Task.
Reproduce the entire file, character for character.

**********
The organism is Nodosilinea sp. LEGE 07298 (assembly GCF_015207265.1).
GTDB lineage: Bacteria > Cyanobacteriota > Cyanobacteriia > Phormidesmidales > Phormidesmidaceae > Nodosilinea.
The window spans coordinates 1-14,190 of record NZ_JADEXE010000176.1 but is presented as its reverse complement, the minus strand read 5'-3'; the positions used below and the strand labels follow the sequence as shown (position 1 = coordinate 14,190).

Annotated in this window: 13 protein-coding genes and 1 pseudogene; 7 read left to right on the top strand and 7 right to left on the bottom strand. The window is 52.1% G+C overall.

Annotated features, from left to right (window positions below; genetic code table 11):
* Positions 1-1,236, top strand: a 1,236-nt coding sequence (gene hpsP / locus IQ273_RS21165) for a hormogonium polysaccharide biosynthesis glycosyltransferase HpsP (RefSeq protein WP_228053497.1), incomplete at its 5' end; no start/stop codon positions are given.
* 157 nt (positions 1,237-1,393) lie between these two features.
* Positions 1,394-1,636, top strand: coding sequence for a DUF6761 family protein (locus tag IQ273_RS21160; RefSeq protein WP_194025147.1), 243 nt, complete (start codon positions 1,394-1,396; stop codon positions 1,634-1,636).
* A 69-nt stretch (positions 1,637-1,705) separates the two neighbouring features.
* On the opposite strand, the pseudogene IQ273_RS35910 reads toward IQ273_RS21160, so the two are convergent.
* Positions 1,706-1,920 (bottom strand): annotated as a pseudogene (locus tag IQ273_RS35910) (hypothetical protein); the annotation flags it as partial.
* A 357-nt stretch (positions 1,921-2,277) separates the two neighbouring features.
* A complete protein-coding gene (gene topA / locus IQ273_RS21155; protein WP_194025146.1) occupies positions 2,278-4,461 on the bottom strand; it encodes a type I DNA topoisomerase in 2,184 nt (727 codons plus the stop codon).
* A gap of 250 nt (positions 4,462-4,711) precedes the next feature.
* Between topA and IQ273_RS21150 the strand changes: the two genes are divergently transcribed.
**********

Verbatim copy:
The organism is Nodosilinea sp. LEGE 07298 (assembly GCF_015207265.1).
GTDB lineage: Bacteria > Cyanobacteriota > Cyanobacteriia > Phormidesmidales > Phormidesmidaceae > Nodosilinea.
The window spans coordinates 1-14,190 of record NZ_JADEXE010000176.1 but is presented as its reverse complement, the minus strand read 5'-3'; the positions used below and the strand labels follow the sequence as shown (position 1 = coordinate 14,190).

Annotated in this window: 13 protein-coding genes and 1 pseudogene; 7 read left to right on the top strand and 7 right to left on the bottom strand. The window is 52.1% G+C overall.

Annotated features, from left to right (window positions below; genetic code table 11):
* Positions 1-1,236, top strand: a 1,236-nt coding sequence (gene hpsP / locus IQ273_RS21165) for a hormogonium polysaccharide biosynthesis glycosyltransferase HpsP (RefSeq protein WP_228053497.1), incomplete at its 5' end; no start/stop codon positions are given.
* 157 nt (positions 1,237-1,393) lie between these two features.
* Positions 1,394-1,636, top strand: coding sequence for a DUF6761 family protein (locus tag IQ273_RS21160; RefSeq protein WP_194025147.1), 243 nt, complete (start codon positions 1,394-1,396; stop codon positions 1,634-1,636).
* A 69-nt stretch (positions 1,637-1,705) separates the two neighbouring features.
* On the opposite strand, the pseudogene IQ273_RS35910 reads toward IQ273_RS21160, so the two are convergent.
* Positions 1,706-1,920 (bottom strand): annotated as a pseudogene (locus tag IQ273_RS35910) (hypothetical protein); the annotation flags it as partial.
* A 357-nt stretch (positions 1,921-2,277) separates the two neighbouring features.
* A complete protein-coding gene (gene topA / locus IQ273_RS21155; protein WP_194025146.1) occupies positions 2,278-4,461 on the bottom strand; it encodes a type I DNA topoisomerase in 2,184 nt (727 codons plus the stop codon).
* A gap of 250 nt (positions 4,462-4,711) precedes the next feature.
* Between topA and IQ273_RS21150 the strand changes: the two genes are divergently transcribed.